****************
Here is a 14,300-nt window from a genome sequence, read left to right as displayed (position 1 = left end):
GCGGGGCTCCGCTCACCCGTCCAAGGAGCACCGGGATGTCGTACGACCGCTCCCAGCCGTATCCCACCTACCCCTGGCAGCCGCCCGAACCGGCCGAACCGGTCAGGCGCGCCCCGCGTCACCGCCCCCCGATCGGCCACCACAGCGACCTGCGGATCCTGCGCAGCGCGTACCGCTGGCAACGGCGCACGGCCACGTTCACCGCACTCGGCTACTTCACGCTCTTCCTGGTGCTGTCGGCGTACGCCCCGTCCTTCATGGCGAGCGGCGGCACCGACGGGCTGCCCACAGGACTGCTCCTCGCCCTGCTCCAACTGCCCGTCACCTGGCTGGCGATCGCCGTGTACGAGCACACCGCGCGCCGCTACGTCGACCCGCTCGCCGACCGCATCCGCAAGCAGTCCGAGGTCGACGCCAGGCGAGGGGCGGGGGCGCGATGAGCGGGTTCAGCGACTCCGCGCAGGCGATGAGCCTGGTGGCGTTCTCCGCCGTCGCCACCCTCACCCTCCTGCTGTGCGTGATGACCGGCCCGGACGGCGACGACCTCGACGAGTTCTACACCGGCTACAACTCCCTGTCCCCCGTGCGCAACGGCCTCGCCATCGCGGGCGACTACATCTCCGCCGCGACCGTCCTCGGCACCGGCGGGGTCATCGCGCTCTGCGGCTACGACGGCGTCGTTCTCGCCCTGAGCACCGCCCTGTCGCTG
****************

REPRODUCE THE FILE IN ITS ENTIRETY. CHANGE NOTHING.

Here is a 14,300-nt window from a genome sequence, read left to right as displayed (position 1 = left end):
GCGGGGCTCCGCTCACCCGTCCAAGGAGCACCGGGATGTCGTACGACCGCTCCCAGCCGTATCCCACCTACCCCTGGCAGCCGCCCGAACCGGCCGAACCGGTCAGGCGCGCCCCGCGTCACCGCCCCCCGATCGGCCACCACAGCGACCTGCGGATCCTGCGCAGCGCGTACCGCTGGCAACGGCGCACGGCCACGTTCACCGCACTCGGCTACTTCACGCTCTTCCTGGTGCTGTCGGCGTACGCCCCGTCCTTCATGGCGAGCGGCGGCACCGACGGGCTGCCCACAGGACTGCTCCTCGCCCTGCTCCAACTGCCCGTCACCTGGCTGGCGATCGCCGTGTACGAGCACACCGCGCGCCGCTACGTCGACCCGCTCGCCGACCGCATCCGCAAGCAGTCCGAGGTCGACGCCAGGCGAGGGGCGGGGGCGCGATGAGCGGGTTCAGCGACTCCGCGCAGGCGATGAGCCTGGTGGCGTTCTCCGCCGTCGCCACCCTCACCCTCCTGCTGTGCGTGATGACCGGCCCGGACGGCGACGACCTCGACGAGTTCTACACCGGCTACAACTCCCTGTCCCCCGTGCGCAACGGCCTCGCCATCGCGGGCGACTACATCTCCGCCGCGACCGTCCTCGGCACCGGCGGGGTCATCGCGCTCTGCGGCTACGACGGCGTCGTTCTCGCCCTGAGCACCGCCCTGTCGCTG